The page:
Practice: Build a Command-Line Tool


This lesson is a mix between a practice session and a coding challenge. View it as a follow-along tutorial!

There won’t be test cases or tasks that you have to solve. We’ll code the application together, step by step. Before we build each part of the application, you’re encouraged to try to write the code on your own, based on the description.

Problem statement

We want to write the backbone of a command-line application. The application will feature several commands, and we need to add more commands in the future. Therefore, we should register the commands dynamically, without having to write a bunch of if and else cases for every single one. Moreover, we want to have multiple names for the same command. We should be allowed to register aliases for the same command without duplicating the code.

The application could be anything, but to make the example easier to follow, we’ll use a theme of a word processor.

  • The commands can be cut, copy, paste, and other similar commands.
  • The same action can have multiple names. For example, we may want to register the same command twice, once as search and once as find.
  • In the future, we may add a lot of complex word processing commands, so the application must be easily extensible.
  • Each command may have a different number of arguments or arguments of different types. We need to standardize the header of the command function handlers and have a uniform header.

The application will continuously read commands from stdin. It will execute each command and then wait for another. To stop, we’ll use the end keyword. When the user types the end command, the application stops executing, meaning that we completed all the necessary processing.

Example input and output


cut 5 7
copy 3
paste 8
find abcd 3 6
search abcd 3 8

The meaning of the arguments isn’t defined. We don’t care about them, we’re just building the backbone right now! We must build the architecture to pass the arguments to the commands, without caring about what the arguments may mean.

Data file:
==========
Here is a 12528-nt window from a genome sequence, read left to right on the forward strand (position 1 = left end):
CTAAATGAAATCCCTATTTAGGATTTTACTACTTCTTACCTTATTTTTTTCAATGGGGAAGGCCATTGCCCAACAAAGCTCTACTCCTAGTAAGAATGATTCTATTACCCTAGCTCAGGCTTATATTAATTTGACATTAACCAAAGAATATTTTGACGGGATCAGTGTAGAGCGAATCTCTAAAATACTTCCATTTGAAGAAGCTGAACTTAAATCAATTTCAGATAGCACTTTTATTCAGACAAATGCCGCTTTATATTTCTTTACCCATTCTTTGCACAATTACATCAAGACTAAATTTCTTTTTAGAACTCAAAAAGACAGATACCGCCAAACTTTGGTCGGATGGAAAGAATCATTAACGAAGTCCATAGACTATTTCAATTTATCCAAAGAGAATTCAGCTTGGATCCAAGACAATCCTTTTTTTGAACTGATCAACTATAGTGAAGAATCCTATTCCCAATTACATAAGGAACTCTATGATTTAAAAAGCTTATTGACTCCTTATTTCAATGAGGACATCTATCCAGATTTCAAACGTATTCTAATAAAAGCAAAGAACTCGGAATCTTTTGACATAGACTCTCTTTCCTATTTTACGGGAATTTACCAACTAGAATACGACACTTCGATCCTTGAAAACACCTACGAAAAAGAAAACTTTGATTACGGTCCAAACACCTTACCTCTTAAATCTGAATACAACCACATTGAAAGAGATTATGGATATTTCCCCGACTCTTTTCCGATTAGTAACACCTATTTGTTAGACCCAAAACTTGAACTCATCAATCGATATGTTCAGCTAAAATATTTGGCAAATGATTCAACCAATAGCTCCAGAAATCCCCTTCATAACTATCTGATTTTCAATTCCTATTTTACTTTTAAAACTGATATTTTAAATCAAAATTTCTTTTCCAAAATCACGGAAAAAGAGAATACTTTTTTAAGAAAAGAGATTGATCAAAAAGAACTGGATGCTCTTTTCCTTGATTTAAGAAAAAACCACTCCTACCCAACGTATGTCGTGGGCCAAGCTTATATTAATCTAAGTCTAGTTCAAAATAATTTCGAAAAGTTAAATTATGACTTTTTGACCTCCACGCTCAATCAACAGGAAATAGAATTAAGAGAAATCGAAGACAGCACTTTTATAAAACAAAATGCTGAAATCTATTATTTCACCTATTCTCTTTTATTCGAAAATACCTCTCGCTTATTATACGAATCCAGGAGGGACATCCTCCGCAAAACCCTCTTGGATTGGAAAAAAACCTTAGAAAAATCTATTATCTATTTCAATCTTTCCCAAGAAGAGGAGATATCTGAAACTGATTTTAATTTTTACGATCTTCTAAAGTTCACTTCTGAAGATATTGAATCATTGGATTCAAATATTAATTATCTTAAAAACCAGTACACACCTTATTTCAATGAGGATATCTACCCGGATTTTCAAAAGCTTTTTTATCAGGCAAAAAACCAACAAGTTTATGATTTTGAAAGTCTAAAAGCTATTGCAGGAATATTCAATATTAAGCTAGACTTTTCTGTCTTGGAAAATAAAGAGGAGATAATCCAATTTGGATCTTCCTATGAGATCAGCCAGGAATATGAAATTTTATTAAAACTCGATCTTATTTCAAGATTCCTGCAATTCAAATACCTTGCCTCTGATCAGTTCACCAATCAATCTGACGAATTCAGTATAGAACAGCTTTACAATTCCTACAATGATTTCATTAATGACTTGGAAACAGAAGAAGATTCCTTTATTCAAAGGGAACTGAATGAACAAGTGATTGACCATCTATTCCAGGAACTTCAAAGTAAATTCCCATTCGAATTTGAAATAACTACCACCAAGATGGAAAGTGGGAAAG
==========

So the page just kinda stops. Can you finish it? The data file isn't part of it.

But, for example, we may assume that find abcd 3 6 may mean finding the string abcd starting from pages 3–6, inside the currently opened document.

If an unknown command is received, skip it.


This lesson is a follow-along coding session. Feel free to have a code editor open and implement the code in parallel!

Reading user input

Inside main, we have to read and process the user input.

We have to read an unknown number of commands, so we do it in while(1). We read the input using fgets, which is a safe function as we can specify the dimension of the buffer and avoid buffer overflow errors.

The input is in the form of command arguments_list\n, and we have to split it to isolate the command and the arguments.

For splitting, we use strtok. First, with a space (" ") as a delimiter to separate command and arguments_list\n. We add a second delimiter of "\n" for the case when there are no arguments, and the input looks like "command\n" as we need to remove the new line character (line 11).

Then, we use "\n" as a delimiter to remove the new line character from the arguments (line 12). If there were no arguments, args would be empty, as there wouldn’t be anything to split.

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